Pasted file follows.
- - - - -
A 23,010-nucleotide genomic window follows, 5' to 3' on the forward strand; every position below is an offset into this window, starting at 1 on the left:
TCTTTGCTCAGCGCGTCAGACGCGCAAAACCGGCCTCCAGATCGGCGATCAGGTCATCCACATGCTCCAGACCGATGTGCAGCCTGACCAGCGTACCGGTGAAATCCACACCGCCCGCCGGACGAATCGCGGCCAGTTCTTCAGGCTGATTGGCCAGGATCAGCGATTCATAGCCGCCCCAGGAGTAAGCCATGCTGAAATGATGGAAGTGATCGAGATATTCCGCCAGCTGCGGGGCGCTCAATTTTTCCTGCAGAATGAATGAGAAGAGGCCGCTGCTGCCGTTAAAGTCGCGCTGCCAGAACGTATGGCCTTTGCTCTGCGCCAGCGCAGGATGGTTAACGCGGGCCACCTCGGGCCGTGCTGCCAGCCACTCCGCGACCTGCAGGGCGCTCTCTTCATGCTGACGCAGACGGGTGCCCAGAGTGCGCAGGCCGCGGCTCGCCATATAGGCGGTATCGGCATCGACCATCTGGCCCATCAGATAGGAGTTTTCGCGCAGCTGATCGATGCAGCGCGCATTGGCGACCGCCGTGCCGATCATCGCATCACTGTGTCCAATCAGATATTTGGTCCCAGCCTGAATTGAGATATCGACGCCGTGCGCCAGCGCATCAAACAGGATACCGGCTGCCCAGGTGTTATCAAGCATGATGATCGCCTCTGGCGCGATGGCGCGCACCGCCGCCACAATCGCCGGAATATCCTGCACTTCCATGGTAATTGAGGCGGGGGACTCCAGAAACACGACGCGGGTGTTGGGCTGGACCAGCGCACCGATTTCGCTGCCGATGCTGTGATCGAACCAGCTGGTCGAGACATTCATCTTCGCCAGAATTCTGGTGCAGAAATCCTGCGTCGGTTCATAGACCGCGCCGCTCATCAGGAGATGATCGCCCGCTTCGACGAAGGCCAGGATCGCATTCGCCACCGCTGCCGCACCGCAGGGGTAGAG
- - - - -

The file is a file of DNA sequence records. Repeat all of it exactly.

A 23,010-nucleotide genomic window follows, 5' to 3' on the forward strand; every position below is an offset into this window, starting at 1 on the left:
TCTTTGCTCAGCGCGTCAGACGCGCAAAACCGGCCTCCAGATCGGCGATCAGGTCATCCACATGCTCCAGACCGATGTGCAGCCTGACCAGCGTACCGGTGAAATCCACACCGCCCGCCGGACGAATCGCGGCCAGTTCTTCAGGCTGATTGGCCAGGATCAGCGATTCATAGCCGCCCCAGGAGTAAGCCATGCTGAAATGATGGAAGTGATCGAGATATTCCGCCAGCTGCGGGGCGCTCAATTTTTCCTGCAGAATGAATGAGAAGAGGCCGCTGCTGCCGTTAAAGTCGCGCTGCCAGAACGTATGGCCTTTGCTCTGCGCCAGCGCAGGATGGTTAACGCGGGCCACCTCGGGCCGTGCTGCCAGCCACTCCGCGACCTGCAGGGCGCTCTCTTCATGCTGACGCAGACGGGTGCCCAGAGTGCGCAGGCCGCGGCTCGCCATATAGGCGGTATCGGCATCGACCATCTGGCCCATCAGATAGGAGTTTTCGCGCAGCTGATCGATGCAGCGCGCATTGGCGACCGCCGTGCCGATCATCGCATCACTGTGTCCAATCAGATATTTGGTCCCAGCCTGAATTGAGATATCGACGCCGTGCGCCAGCGCATCAAACAGGATACCGGCTGCCCAGGTGTTATCAAGCATGATGATCGCCTCTGGCGCGATGGCGCGCACCGCCGCCACAATCGCCGGAATATCCTGCACTTCCATGGTAATTGAGGCGGGGGACTCCAGAAACACGACGCGGGTGTTGGGCTGGACCAGCGCACCGATTTCGCTGCCGATGCTGTGATCGAACCAGCTGGTCGAGACATTCATCTTCGCCAGAATTCTGGTGCAGAAATCCTGCGTCGGTTCATAGACCGCGCCGCTCATCAGGAGATGATCGCCCGCTTCGACGAAGGCCAGGATCGCATTCGCCACCGCTGCCGCACCGCAGGGGTAGAG